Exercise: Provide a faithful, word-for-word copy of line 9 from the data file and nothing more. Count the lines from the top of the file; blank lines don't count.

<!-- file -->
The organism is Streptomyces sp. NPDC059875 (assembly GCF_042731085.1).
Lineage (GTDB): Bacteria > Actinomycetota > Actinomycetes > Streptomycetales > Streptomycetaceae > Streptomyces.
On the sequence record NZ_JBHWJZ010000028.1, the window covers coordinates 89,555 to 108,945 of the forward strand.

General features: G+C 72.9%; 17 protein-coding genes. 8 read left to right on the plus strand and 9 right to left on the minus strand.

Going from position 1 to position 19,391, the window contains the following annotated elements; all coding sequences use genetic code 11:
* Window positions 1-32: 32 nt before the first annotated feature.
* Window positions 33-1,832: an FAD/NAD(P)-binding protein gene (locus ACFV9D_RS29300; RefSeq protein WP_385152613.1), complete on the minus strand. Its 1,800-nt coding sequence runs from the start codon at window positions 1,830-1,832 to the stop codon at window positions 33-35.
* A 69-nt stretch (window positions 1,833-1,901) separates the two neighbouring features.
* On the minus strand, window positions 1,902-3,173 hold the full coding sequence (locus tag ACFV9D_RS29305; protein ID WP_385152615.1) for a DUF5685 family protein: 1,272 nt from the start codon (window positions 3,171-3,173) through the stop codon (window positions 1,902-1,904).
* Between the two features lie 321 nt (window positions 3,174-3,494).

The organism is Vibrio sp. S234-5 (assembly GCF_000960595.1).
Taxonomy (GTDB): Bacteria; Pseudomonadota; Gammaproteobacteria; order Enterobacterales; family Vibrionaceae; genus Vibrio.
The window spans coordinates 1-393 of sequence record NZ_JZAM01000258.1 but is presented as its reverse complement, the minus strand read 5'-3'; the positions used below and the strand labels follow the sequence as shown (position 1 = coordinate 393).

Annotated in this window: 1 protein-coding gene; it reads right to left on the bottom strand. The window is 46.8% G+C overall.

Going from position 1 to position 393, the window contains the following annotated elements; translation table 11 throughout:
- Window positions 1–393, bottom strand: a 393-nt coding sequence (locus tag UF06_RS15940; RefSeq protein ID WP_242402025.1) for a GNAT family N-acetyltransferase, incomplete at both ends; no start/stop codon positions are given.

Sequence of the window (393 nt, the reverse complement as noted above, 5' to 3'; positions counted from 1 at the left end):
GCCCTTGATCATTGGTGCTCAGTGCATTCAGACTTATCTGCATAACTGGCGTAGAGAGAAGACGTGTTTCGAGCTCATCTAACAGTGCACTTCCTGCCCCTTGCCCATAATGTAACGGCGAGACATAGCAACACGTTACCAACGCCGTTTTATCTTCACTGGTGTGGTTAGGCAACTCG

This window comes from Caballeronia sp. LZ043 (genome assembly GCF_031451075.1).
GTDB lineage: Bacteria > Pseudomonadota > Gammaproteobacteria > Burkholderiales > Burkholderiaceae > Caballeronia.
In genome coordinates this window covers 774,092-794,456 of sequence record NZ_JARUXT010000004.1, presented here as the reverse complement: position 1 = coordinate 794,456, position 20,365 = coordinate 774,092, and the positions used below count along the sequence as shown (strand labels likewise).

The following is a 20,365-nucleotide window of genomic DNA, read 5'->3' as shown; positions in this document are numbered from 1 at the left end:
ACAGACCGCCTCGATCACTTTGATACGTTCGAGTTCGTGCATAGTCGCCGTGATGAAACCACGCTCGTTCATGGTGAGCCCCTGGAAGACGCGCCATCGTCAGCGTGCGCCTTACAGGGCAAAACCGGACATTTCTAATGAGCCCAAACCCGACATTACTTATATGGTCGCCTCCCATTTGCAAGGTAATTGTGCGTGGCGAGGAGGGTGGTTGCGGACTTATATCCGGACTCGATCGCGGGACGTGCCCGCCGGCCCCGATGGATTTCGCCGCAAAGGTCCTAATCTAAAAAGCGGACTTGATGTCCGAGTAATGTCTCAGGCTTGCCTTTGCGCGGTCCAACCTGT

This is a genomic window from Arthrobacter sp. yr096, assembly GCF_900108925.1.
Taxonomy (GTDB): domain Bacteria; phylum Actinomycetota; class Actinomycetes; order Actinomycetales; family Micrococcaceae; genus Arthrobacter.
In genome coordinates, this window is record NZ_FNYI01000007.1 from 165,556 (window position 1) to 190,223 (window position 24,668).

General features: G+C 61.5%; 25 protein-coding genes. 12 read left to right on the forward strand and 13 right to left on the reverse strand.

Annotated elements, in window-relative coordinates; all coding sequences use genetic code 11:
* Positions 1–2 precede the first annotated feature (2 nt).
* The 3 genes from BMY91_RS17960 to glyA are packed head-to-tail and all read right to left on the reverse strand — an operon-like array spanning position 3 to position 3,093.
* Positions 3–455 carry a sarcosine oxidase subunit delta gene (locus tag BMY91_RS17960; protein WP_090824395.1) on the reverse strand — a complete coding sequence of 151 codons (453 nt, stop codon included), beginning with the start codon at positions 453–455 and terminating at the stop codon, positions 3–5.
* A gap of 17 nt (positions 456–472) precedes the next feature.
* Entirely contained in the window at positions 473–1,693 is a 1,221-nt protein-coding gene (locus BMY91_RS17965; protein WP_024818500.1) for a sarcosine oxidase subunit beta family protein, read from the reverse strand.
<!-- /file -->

* On the minus strand, window positions 1,902-3,173 hold the full coding sequence (locus tag ACFV9D_RS29305; protein ID WP_385152615.1) for a DUF5685 family protein: 1,272 nt from the start codon (window positions 3,171-3,173) through the stop codon (window positions 1,902-1,904).